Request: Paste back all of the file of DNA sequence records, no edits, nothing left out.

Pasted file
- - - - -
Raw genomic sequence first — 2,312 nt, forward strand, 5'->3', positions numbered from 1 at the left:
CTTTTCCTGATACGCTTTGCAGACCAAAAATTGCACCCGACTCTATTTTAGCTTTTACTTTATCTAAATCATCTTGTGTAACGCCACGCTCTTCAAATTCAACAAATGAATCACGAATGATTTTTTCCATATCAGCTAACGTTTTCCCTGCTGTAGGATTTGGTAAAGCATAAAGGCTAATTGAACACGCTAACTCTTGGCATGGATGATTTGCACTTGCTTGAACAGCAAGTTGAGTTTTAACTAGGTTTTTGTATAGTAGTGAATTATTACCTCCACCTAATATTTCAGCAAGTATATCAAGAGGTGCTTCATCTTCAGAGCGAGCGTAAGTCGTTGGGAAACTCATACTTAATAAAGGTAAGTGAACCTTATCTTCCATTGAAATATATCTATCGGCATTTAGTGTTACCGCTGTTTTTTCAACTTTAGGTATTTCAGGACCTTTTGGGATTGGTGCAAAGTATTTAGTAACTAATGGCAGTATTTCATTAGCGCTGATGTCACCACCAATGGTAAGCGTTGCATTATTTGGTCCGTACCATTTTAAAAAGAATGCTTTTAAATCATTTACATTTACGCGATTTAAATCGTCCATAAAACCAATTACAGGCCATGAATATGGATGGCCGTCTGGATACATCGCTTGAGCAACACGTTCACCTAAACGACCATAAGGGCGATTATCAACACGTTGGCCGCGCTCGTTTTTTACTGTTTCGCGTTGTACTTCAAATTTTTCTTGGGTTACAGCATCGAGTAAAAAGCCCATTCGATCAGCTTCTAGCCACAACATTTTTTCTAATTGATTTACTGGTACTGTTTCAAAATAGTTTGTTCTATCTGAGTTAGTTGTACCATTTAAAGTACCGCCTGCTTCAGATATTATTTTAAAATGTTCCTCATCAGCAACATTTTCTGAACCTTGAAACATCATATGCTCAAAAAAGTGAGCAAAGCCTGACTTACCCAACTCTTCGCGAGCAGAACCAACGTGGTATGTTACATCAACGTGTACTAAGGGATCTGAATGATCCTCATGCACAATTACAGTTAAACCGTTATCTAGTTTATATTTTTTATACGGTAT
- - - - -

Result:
Raw genomic sequence first — 2,312 nt, forward strand, 5'->3', positions numbered from 1 at the left:
CTTTTCCTGATACGCTTTGCAGACCAAAAATTGCACCCGACTCTATTTTAGCTTTTACTTTATCTAAATCATCTTGTGTAACGCCACGCTCTTCAAATTCAACAAATGAATCACGAATGATTTTTTCCATATCAGCTAACGTTTTCCCTGCTGTAGGATTTGGTAAAGCATAAAGGCTAATTGAACACGCTAACTCTTGGCATGGATGATTTGCACTTGCTTGAACAGCAAGTTGAGTTTTAACTAGGTTTTTGTATAGTAGTGAATTATTACCTCCACCTAATATTTCAGCAAGTATATCAAGAGGTGCTTCATCTTCAGAGCGAGCGTAAGTCGTTGGGAAACTCATACTTAATAAAGGTAAGTGAACCTTATCTTCCATTGAAATATATCTATCGGCATTTAGTGTTACCGCTGTTTTTTCAACTTTAGGTATTTCAGGACCTTTTGGGATTGGTGCAAAGTATTTAGTAACTAATGGCAGTATTTCATTAGCGCTGATGTCACCACCAATGGTAAGCGTTGCATTATTTGGTCCGTACCATTTTAAAAAGAATGCTTTTAAATCATTTACATTTACGCGATTTAAATCGTCCATAAAACCAATTACAGGCCATGAATATGGATGGCCGTCTGGATACATCGCTTGAGCAACACGTTCACCTAAACGACCATAAGGGCGATTATCAACACGTTGGCCGCGCTCGTTTTTTACTGTTTCGCGTTGTACTTCAAATTTTTCTTGGGTTACAGCATCGAGTAAAAAGCCCATTCGATCAGCTTCTAGCCACAACATTTTTTCTAATTGATTTACTGGTACTGTTTCAAAATAGTTTGTTCTATCTGAGTTAGTTGTACCATTTAAAGTACCGCCTGCTTCAGATATTATTTTAAAATGTTCCTCATCAGCAACATTTTCTGAACCTTGAAACATCATATGCTCAAAAAAGTGAGCAAAGCCTGACTTACCCAACTCTTCGCGAGCAGAACCAACGTGGTATGTTACATCAACGTGTACTAAGGGATCTGAATGATCCTCATGCACAATTACAGTTAAACCGTTATCTAGTTTATATTTTTTATACGGTAT